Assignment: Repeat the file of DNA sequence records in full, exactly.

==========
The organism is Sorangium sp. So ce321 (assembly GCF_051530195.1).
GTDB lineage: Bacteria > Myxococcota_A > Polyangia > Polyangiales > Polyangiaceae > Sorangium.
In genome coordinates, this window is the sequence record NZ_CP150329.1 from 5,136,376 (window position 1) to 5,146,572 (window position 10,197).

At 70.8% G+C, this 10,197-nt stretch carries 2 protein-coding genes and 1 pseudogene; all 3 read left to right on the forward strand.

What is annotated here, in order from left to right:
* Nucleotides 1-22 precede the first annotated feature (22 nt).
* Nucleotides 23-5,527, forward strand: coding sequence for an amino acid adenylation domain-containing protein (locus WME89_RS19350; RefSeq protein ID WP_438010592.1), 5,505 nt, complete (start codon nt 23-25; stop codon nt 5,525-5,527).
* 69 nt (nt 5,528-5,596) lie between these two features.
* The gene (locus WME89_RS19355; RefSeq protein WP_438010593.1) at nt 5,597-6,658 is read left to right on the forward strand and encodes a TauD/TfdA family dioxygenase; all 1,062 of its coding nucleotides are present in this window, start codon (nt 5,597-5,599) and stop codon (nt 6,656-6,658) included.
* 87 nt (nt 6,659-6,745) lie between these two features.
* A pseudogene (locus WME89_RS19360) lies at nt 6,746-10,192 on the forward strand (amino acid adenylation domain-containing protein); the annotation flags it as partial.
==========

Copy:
The organism is Sorangium sp. So ce321 (assembly GCF_051530195.1).
GTDB lineage: Bacteria > Myxococcota_A > Polyangia > Polyangiales > Polyangiaceae > Sorangium.
In genome coordinates, this window is the sequence record NZ_CP150329.1 from 5,136,376 (window position 1) to 5,146,572 (window position 10,197).

At 70.8% G+C, this 10,197-nt stretch carries 2 protein-coding genes and 1 pseudogene; all 3 read left to right on the forward strand.

What is annotated here, in order from left to right:
* Nucleotides 1-22 precede the first annotated feature (22 nt).
* Nucleotides 23-5,527, forward strand: coding sequence for an amino acid adenylation domain-containing protein (locus WME89_RS19350; RefSeq protein ID WP_438010592.1), 5,505 nt, complete (start codon nt 23-25; stop codon nt 5,525-5,527).
* 69 nt (nt 5,528-5,596) lie between these two features.
* The gene (locus WME89_RS19355; RefSeq protein WP_438010593.1) at nt 5,597-6,658 is read left to right on the forward strand and encodes a TauD/TfdA family dioxygenase; all 1,062 of its coding nucleotides are present in this window, start codon (nt 5,597-5,599) and stop codon (nt 6,656-6,658) included.
* 87 nt (nt 6,659-6,745) lie between these two features.
* A pseudogene (locus WME89_RS19360) lies at nt 6,746-10,192 on the forward strand (amino acid adenylation domain-containing protein); the annotation flags it as partial.